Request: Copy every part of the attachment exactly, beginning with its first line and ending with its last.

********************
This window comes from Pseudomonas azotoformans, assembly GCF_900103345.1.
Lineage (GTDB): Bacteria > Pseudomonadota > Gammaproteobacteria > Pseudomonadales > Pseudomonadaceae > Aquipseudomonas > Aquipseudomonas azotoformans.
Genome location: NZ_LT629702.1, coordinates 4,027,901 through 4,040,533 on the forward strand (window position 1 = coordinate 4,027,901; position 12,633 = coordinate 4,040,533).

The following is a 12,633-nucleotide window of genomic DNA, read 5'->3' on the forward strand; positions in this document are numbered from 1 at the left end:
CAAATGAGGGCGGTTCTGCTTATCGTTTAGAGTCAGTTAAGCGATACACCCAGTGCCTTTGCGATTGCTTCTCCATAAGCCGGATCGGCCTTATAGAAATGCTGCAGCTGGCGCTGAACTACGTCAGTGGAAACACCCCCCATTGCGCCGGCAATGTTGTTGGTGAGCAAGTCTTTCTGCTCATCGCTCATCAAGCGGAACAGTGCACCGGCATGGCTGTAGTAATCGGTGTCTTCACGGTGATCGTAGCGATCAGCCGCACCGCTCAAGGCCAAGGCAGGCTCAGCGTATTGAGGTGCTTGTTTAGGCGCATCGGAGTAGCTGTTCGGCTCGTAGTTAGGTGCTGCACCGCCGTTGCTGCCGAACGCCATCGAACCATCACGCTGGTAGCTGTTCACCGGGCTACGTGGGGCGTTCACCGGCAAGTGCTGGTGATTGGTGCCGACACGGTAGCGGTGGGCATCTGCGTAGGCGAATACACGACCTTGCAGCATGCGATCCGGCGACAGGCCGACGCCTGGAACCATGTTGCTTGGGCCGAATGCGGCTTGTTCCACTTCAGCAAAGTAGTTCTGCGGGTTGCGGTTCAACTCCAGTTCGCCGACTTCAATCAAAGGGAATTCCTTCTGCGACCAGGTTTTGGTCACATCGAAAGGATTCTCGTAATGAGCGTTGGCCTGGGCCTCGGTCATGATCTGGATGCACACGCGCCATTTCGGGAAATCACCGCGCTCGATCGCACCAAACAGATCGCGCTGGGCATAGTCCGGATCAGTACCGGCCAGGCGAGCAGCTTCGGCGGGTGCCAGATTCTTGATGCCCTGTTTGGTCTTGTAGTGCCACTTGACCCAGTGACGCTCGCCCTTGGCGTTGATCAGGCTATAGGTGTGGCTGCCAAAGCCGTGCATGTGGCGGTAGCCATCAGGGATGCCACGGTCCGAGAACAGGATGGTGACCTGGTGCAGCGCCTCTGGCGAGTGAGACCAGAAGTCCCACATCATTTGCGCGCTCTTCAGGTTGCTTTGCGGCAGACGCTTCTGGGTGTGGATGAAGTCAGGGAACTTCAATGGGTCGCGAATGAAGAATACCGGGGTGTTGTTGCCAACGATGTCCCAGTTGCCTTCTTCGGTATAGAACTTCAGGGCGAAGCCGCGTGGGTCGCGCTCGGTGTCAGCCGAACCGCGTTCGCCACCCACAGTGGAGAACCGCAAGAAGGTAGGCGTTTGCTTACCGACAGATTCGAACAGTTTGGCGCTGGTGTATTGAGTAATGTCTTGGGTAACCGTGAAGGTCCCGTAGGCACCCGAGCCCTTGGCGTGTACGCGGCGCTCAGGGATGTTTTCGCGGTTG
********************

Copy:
This window comes from Pseudomonas azotoformans, assembly GCF_900103345.1.
Lineage (GTDB): Bacteria > Pseudomonadota > Gammaproteobacteria > Pseudomonadales > Pseudomonadaceae > Aquipseudomonas > Aquipseudomonas azotoformans.
Genome location: NZ_LT629702.1, coordinates 4,027,901 through 4,040,533 on the forward strand (window position 1 = coordinate 4,027,901; position 12,633 = coordinate 4,040,533).

The following is a 12,633-nucleotide window of genomic DNA, read 5'->3' on the forward strand; positions in this document are numbered from 1 at the left end:
CAAATGAGGGCGGTTCTGCTTATCGTTTAGAGTCAGTTAAGCGATACACCCAGTGCCTTTGCGATTGCTTCTCCATAAGCCGGATCGGCCTTATAGAAATGCTGCAGCTGGCGCTGAACTACGTCAGTGGAAACACCCCCCATTGCGCCGGCAATGTTGTTGGTGAGCAAGTCTTTCTGCTCATCGCTCATCAAGCGGAACAGTGCACCGGCATGGCTGTAGTAATCGGTGTCTTCACGGTGATCGTAGCGATCAGCCGCACCGCTCAAGGCCAAGGCAGGCTCAGCGTATTGAGGTGCTTGTTTAGGCGCATCGGAGTAGCTGTTCGGCTCGTAGTTAGGTGCTGCACCGCCGTTGCTGCCGAACGCCATCGAACCATCACGCTGGTAGCTGTTCACCGGGCTACGTGGGGCGTTCACCGGCAAGTGCTGGTGATTGGTGCCGACACGGTAGCGGTGGGCATCTGCGTAGGCGAATACACGACCTTGCAGCATGCGATCCGGCGACAGGCCGACGCCTGGAACCATGTTGCTTGGGCCGAATGCGGCTTGTTCCACTTCAGCAAAGTAGTTCTGCGGGTTGCGGTTCAACTCCAGTTCGCCGACTTCAATCAAAGGGAATTCCTTCTGCGACCAGGTTTTGGTCACATCGAAAGGATTCTCGTAATGAGCGTTGGCCTGGGCCTCGGTCATGATCTGGATGCACACGCGCCATTTCGGGAAATCACCGCGCTCGATCGCACCAAACAGATCGCGCTGGGCATAGTCCGGATCAGTACCGGCCAGGCGAGCAGCTTCGGCGGGTGCCAGATTCTTGATGCCCTGTTTGGTCTTGTAGTGCCACTTGACCCAGTGACGCTCGCCCTTGGCGTTGATCAGGCTATAGGTGTGGCTGCCAAAGCCGTGCATGTGGCGGTAGCCATCAGGGATGCCACGGTCCGAGAACAGGATGGTGACCTGGTGCAGCGCCTCTGGCGAGTGAGACCAGAAGTCCCACATCATTTGCGCGCTCTTCAGGTTGCTTTGCGGCAGACGCTTCTGGGTGTGGATGAAGTCAGGGAACTTCAATGGGTCGCGAATGAAGAATACCGGGGTGTTGTTGCCAACGATGTCCCAGTTGCCTTCTTCGGTATAGAACTTCAGGGCGAAGCCGCGTGGGTCGCGCTCGGTGTCAGCCGAACCGCGTTCGCCACCCACAGTGGAGAACCGCAAGAAGGTAGGCGTTTGCTTACCGACAGATTCGAACAGTTTGGCGCTGGTGTATTGAGTAATGTCTTGGGTAACCGTGAAGGTCCCGTAGGCACCCGAGCCCTTGGCGTGTACGCGGCGCTCAGGGATGTTTTCGCGGTTG